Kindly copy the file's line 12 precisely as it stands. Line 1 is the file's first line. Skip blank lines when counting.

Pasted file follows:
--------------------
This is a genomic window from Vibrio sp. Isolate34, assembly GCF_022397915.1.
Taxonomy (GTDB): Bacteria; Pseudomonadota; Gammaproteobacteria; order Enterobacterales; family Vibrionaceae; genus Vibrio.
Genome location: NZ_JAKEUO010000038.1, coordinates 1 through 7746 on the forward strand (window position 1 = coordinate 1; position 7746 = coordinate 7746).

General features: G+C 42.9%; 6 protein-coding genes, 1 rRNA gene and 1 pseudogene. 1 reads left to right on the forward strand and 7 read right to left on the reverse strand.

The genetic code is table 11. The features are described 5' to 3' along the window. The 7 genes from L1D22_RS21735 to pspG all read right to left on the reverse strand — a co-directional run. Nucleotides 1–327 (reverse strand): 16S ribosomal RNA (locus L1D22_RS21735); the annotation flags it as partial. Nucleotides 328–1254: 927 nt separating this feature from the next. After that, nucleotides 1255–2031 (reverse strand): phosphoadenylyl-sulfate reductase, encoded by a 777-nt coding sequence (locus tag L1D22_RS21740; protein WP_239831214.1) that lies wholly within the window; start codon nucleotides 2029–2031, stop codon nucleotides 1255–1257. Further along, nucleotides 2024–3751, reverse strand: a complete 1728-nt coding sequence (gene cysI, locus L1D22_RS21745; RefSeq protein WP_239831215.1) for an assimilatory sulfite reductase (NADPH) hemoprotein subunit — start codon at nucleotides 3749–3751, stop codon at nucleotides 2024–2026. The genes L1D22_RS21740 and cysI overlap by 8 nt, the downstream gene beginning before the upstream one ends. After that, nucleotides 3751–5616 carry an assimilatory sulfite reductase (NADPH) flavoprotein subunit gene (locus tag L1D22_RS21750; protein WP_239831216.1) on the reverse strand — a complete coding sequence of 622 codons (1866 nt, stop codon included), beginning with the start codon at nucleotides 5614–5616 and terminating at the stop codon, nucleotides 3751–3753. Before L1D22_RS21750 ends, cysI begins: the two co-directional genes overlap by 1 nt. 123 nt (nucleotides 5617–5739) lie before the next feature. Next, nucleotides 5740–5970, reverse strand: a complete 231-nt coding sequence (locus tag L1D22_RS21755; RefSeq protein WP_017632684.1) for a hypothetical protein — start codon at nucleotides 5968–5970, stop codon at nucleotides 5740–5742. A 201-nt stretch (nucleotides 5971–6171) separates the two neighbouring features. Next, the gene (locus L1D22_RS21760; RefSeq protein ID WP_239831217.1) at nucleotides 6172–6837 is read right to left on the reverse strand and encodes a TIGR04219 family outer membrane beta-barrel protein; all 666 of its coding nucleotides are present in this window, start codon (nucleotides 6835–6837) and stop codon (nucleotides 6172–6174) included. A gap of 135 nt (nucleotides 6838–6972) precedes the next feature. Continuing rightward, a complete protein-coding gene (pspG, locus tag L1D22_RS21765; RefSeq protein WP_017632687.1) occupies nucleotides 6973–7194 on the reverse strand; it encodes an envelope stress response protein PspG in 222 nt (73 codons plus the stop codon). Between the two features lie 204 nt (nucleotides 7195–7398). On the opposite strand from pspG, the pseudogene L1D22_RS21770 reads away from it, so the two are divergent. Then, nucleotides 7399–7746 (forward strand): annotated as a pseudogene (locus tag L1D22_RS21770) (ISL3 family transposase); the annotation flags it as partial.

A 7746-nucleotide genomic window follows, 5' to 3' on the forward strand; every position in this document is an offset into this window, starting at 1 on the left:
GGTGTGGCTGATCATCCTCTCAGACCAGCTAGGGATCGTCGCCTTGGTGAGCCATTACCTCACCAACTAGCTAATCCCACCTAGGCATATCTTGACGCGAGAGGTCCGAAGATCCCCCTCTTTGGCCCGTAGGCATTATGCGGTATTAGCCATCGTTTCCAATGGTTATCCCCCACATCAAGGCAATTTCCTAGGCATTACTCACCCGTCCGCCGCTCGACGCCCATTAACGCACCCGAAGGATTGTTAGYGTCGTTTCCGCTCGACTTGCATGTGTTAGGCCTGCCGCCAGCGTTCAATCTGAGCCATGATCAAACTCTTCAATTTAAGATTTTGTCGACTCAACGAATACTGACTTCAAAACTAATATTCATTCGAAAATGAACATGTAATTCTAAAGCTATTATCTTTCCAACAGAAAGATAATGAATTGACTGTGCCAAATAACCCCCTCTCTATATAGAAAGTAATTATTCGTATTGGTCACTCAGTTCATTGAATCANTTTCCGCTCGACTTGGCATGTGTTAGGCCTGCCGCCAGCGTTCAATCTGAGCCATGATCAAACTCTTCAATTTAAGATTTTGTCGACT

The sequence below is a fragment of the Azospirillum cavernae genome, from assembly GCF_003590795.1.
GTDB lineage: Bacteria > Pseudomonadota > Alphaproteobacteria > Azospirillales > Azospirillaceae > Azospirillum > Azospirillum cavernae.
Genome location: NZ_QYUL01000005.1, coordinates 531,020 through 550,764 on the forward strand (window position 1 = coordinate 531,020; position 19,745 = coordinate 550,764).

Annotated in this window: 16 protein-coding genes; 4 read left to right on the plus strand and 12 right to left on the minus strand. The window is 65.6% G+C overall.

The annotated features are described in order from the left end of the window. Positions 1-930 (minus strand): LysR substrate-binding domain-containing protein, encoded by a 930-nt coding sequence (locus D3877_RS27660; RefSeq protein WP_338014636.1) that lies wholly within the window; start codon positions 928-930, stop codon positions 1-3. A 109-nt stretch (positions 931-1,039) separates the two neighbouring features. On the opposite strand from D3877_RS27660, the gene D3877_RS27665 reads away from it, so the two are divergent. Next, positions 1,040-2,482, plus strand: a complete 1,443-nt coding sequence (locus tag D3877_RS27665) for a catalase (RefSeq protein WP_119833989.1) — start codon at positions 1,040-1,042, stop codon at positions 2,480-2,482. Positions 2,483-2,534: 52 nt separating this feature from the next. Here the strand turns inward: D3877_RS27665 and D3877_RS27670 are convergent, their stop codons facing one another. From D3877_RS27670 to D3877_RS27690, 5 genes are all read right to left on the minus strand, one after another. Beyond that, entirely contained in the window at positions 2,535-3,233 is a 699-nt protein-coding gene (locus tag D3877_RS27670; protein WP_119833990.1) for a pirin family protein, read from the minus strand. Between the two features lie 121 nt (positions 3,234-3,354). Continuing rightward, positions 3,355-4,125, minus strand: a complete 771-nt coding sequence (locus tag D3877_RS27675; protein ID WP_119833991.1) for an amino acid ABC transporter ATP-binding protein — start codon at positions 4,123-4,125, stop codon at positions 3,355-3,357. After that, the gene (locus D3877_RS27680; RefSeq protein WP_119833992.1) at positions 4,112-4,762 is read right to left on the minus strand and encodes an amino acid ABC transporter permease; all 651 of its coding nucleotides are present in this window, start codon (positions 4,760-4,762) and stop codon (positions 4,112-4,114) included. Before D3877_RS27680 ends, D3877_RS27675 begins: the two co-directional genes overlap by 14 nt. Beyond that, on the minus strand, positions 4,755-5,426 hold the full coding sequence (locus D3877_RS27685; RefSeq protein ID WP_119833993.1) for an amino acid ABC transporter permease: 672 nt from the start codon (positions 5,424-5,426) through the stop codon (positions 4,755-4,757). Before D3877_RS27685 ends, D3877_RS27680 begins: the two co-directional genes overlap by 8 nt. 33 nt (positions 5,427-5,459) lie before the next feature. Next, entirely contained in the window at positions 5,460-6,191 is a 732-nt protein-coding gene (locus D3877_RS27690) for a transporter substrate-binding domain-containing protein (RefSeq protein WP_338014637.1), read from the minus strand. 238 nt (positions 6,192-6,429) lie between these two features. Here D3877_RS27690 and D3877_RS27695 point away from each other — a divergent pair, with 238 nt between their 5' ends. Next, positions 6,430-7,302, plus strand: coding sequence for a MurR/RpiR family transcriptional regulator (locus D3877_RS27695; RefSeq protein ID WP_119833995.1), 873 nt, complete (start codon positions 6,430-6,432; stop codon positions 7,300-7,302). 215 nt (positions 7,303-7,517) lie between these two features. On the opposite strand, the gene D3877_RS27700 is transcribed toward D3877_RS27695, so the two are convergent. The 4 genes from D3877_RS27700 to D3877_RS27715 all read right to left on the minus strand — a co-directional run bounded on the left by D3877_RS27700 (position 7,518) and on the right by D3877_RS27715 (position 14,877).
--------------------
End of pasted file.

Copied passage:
The annotated features are described in order from the left end of the window. Positions 1-930 (minus strand): LysR substrate-binding domain-containing protein, encoded by a 930-nt coding sequence (locus D3877_RS27660; RefSeq protein WP_338014636.1) that lies wholly within the window; start codon positions 928-930, stop codon positions 1-3. A 109-nt stretch (positions 931-1,039) separates the two neighbouring features. On the opposite strand from D3877_RS27660, the gene D3877_RS27665 reads away from it, so the two are divergent. Next, positions 1,040-2,482, plus strand: a complete 1,443-nt coding sequence (locus tag D3877_RS27665) for a catalase (RefSeq protein WP_119833989.1) — start codon at positions 1,040-1,042, stop codon at positions 2,480-2,482. Positions 2,483-2,534: 52 nt separating this feature from the next. Here the strand turns inward: D3877_RS27665 and D3877_RS27670 are convergent, their stop codons facing one another. From D3877_RS27670 to D3877_RS27690, 5 genes are all read right to left on the minus strand, one after another. Beyond that, entirely contained in the window at positions 2,535-3,233 is a 699-nt protein-coding gene (locus tag D3877_RS27670; protein WP_119833990.1) for a pirin family protein, read from the minus strand. Between the two features lie 121 nt (positions 3,234-3,354). Continuing rightward, positions 3,355-4,125, minus strand: a complete 771-nt coding sequence (locus tag D3877_RS27675; protein ID WP_119833991.1) for an amino acid ABC transporter ATP-binding protein — start codon at positions 4,123-4,125, stop codon at positions 3,355-3,357. After that, the gene (locus D3877_RS27680; RefSeq protein WP_119833992.1) at positions 4,112-4,762 is read right to left on the minus strand and encodes an amino acid ABC transporter permease; all 651 of its coding nucleotides are present in this window, start codon (positions 4,760-4,762) and stop codon (positions 4,112-4,114) included. Before D3877_RS27680 ends, D3877_RS27675 begins: the two co-directional genes overlap by 14 nt. Beyond that, on the minus strand, positions 4,755-5,426 hold the full coding sequence (locus D3877_RS27685; RefSeq protein ID WP_119833993.1) for an amino acid ABC transporter permease: 672 nt from the start codon (positions 5,424-5,426) through the stop codon (positions 4,755-4,757). Before D3877_RS27685 ends, D3877_RS27680 begins: the two co-directional genes overlap by 8 nt. 33 nt (positions 5,427-5,459) lie before the next feature. Next, entirely contained in the window at positions 5,460-6,191 is a 732-nt protein-coding gene (locus D3877_RS27690) for a transporter substrate-binding domain-containing protein (RefSeq protein WP_338014637.1), read from the minus strand. 238 nt (positions 6,192-6,429) lie between these two features. Here D3877_RS27690 and D3877_RS27695 point away from each other — a divergent pair, with 238 nt between their 5' ends. Next, positions 6,430-7,302, plus strand: coding sequence for a MurR/RpiR family transcriptional regulator (locus D3877_RS27695; RefSeq protein ID WP_119833995.1), 873 nt, complete (start codon positions 6,430-6,432; stop codon positions 7,300-7,302). 215 nt (positions 7,303-7,517) lie between these two features. On the opposite strand, the gene D3877_RS27700 is transcribed toward D3877_RS27695, so the two are convergent. The 4 genes from D3877_RS27700 to D3877_RS27715 all read right to left on the minus strand — a co-directional run bounded on the left by D3877_RS27700 (position 7,518) and on the right by D3877_RS27715 (position 14,877).